I'm just after being told off for not blogging at you so much lately, and here I am back in seconds with a, well, second.
I may have mentioned this before but if I did, it was to say that there's a type of dialogue I love that I've never been able to write. And I just have. By accident.
It's the line that makes no sense but in doing so, makes vastly more sense than a logical, rational version would. The example I would've given you is Billy Bragg's line about waiting for phone call, "when at last it didn't ring / I knew it wasn't you". What I've just written is a text to a friend. There's something up that she doesn't want to go into, but I wanted her to know we could natter about anything, this problem or just about anything to take her mind off it.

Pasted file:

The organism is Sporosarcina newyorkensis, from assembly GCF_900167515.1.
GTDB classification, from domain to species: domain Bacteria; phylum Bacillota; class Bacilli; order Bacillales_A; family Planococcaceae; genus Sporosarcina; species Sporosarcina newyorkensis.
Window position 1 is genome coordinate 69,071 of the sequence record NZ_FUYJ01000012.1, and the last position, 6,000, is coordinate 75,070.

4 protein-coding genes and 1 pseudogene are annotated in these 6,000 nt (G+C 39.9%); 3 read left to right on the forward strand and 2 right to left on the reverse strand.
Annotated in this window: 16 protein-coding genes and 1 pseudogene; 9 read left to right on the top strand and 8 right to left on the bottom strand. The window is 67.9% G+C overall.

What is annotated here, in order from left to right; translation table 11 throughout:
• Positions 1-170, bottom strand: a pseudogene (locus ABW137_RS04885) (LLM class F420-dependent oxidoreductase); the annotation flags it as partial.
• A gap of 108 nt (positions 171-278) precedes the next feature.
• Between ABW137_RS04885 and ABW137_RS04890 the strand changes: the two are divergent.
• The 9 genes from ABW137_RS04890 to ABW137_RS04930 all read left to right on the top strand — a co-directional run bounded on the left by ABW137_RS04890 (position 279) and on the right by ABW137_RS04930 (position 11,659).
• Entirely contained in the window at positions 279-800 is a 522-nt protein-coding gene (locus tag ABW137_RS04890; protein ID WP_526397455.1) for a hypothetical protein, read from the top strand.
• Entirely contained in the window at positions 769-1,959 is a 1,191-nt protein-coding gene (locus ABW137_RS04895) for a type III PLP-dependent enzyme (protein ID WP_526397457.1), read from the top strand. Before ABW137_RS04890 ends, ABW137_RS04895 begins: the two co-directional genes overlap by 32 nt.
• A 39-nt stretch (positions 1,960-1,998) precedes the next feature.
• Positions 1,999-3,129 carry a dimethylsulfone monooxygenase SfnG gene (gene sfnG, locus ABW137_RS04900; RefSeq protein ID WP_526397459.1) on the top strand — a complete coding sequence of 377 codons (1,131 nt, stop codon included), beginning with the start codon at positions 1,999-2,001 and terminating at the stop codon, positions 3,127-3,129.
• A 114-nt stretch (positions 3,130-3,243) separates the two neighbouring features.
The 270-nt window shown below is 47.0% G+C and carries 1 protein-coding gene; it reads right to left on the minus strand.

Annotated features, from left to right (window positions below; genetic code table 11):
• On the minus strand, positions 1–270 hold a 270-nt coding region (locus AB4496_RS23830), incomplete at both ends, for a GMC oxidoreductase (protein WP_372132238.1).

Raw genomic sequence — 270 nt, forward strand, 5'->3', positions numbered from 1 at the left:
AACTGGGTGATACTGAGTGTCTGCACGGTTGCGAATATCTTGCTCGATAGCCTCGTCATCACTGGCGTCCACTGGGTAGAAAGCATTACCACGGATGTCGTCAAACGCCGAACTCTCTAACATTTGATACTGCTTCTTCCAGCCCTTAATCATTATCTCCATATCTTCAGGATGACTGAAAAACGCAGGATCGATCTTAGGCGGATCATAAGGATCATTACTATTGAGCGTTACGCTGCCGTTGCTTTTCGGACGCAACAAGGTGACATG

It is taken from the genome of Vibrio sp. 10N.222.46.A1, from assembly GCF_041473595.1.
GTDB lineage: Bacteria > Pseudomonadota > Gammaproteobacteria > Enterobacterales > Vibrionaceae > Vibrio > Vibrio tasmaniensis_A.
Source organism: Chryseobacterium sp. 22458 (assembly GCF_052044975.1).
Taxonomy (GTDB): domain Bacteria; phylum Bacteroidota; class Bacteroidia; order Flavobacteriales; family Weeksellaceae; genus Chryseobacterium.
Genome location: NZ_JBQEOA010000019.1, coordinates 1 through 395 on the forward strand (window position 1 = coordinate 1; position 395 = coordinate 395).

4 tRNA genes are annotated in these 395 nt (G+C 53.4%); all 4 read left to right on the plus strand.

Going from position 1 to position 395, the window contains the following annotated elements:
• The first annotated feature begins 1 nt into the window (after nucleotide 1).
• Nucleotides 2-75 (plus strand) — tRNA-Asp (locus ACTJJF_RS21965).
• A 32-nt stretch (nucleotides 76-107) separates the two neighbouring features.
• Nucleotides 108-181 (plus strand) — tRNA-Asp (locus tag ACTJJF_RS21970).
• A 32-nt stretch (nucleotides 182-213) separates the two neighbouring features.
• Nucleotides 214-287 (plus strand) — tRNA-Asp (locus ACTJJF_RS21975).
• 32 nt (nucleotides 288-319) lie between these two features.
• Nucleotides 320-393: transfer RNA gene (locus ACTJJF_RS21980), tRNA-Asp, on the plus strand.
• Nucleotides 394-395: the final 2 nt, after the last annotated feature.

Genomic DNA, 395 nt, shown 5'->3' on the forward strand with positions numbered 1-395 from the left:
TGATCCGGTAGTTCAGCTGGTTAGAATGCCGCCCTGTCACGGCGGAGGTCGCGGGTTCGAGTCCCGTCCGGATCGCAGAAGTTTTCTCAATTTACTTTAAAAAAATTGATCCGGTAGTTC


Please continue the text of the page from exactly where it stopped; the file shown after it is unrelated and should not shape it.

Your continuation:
So what I wrote was: "Call if you don't want to talk."
If you think dialogue is just grand oratory or just something to slip in after you're tenth draft of a script, you're wasting your time. Consider directing. Real people talk absolute rubbish to each other, we hardly ever listen and we certainly don't wait our turn in the conversation politely, but in our selfish rubbish we understand each other and we give away so much.
And we also misunderstand, both other people and even especially ourselves and our own motives, plus of course we lie with abandon.
Drama is dialogue, and isn't that wonderful?
Consequently my entry to this year's Red Planet competition consists of very little talkin' and a lot more helicopter action than any reasonable TV company could ever afford.